By Penny Mintz
July was a very busy month for getting people to sign an order to get candidates on the ballot for the Democratic primary on September 13th. So it was a slow month for the work of the Community Coalition to Save Beth Israel (CCSBI), a 12-member organization of community groups that have come together to try to keep Mount Sinai Beth Israel (MSBI) from any further closures of hospital units without a full review of the impact of such closures by the New York State Department of Health.
The petitioning was productive. Cynthia Nixon, Jumaane Williams, and Zephyr Teachout were all wildly successful. And oh—yes—so was I! I will be on the ballot for state committee. Please be sure to vote.
No meetings were scheduled by CCSBI with elected officials during the month of July. However, things are happening. On July 19th, Community Board 3’s Land Use, Zoning, Public & Private Housing Committee heard a presentation on the application that MSBI filed at the Board of Standards and Appeals. MSBI needs permission to combine two lots into one on the 13th Street site in order to build the 72-bed replacement of the main Beth Israel building. CB3’s Land Use, Zoning, Public & Private Housing Committee recommended denying the application at this time. This decision would at least slow down the process.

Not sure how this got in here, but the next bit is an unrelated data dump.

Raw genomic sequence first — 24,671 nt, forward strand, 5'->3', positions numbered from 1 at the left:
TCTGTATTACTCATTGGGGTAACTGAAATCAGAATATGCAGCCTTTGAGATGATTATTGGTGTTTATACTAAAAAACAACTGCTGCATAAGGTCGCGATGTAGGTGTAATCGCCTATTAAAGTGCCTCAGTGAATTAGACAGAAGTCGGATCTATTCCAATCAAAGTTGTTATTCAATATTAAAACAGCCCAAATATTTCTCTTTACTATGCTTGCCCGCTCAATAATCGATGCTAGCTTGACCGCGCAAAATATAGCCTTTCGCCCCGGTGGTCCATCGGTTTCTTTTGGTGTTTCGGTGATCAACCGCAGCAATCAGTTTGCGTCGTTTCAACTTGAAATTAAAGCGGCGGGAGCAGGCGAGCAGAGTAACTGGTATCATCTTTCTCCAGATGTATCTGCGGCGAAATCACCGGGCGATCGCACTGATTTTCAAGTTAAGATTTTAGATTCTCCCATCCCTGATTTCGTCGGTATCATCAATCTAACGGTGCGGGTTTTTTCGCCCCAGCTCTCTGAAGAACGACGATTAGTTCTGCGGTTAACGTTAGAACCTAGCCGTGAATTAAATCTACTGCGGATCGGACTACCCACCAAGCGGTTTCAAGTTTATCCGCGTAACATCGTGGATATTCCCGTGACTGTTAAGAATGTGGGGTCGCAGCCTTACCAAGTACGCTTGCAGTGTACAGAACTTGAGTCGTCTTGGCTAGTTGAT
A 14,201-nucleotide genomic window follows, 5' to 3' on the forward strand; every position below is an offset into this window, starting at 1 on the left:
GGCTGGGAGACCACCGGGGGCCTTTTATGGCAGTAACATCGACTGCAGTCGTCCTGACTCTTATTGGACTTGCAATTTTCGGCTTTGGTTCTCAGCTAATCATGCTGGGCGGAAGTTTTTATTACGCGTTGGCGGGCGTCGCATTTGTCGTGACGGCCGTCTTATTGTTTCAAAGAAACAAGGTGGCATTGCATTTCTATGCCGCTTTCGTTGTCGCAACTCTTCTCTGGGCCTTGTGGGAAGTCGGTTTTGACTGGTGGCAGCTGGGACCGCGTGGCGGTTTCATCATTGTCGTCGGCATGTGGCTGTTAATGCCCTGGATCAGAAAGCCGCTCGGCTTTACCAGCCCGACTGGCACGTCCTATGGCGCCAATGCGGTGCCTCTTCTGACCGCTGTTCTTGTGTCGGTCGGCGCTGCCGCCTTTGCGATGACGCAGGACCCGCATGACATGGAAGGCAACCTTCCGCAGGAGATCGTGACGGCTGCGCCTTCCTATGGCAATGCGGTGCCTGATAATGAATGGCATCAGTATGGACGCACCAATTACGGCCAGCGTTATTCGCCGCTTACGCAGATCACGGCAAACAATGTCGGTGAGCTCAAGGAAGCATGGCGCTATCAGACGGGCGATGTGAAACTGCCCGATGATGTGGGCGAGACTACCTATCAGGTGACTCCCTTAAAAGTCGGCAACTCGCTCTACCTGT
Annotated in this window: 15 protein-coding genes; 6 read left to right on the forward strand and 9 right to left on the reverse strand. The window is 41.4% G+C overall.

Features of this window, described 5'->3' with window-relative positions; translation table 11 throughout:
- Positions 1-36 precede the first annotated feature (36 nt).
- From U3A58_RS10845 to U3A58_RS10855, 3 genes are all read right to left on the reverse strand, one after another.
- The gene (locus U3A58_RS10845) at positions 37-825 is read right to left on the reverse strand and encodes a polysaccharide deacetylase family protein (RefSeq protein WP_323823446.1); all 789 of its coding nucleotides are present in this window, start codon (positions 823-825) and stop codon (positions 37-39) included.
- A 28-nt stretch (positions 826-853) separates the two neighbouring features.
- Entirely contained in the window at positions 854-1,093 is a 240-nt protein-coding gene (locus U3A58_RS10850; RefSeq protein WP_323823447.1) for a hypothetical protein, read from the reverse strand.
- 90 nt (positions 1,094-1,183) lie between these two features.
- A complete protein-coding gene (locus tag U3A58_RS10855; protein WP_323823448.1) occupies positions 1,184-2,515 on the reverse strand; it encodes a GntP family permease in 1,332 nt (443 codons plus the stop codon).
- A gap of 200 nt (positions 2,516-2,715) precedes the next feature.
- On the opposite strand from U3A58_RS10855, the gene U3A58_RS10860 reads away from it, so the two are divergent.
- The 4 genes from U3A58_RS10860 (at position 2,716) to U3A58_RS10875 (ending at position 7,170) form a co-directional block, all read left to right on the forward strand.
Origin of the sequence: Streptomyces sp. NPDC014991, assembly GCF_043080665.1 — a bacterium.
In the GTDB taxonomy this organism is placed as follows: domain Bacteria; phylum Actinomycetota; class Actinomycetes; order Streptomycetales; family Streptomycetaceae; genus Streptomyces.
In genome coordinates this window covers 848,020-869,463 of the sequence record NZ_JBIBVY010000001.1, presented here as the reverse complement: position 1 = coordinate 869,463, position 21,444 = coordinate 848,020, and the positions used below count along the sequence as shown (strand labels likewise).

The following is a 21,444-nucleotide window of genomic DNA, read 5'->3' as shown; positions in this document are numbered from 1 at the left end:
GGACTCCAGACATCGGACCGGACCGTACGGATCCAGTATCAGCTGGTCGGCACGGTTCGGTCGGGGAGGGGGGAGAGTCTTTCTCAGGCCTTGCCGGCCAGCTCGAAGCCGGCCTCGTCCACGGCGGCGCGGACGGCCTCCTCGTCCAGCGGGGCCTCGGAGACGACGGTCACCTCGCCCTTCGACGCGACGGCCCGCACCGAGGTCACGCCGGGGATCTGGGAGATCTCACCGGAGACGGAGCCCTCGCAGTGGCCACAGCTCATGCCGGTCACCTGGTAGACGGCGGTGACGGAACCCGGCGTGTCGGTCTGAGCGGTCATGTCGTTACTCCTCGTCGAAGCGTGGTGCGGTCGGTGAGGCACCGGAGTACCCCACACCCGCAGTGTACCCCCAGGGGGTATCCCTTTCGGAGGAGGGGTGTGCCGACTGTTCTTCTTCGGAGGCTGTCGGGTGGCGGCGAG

Unfortunately, at the full board meeting on July 24th, CB3 declined to review MSBI’s application for permission to merge two tax lots into one for the building of the 72-bed replacement facility. This decision was effectively a recommendation to approve the application. The board made this decision, reversing its land use committee, despite concerns that the process is going forward without any clear community understanding of the public health impact of reducing the number of beds from 800 to 72, and the fact that the plan includes a “very lucrative sale” of the building on 16th Street, without the inclusion of affordable housing requirements on the site.
The reasoning given by some of the board members for refusing to recommend denial of the application was fear that the 16th Street building would come down without any replacement facility at all. However, it’s hard to believe that the state would approve the total dismantling of Beth Israel without any replacement facility, no matter how insufficient, to meet the health needs of lower Manhattan.
Meanwhile, the building on the site has been almost totally demolished.
Last month also saw one of CCSBI’s member organizations, MergerWatch, conduct a webinar to explain the findings of its most recent report, “When Hospitals Merge.” MergerWatch’s basic conclusion is that, before hospitals close, transparency and community oversight are needed to protect the health needs of the communities that are served by the planned closures.
Transparency and community oversight is precisely what is missing in MSBI’s approach. So CCSBI will be moving forward in its efforts to gain a full public review of the impacts of the planned closures and transformation of Beth Israel Hospital. Next on the agenda will be a meeting with State Senator Brad Hoylman.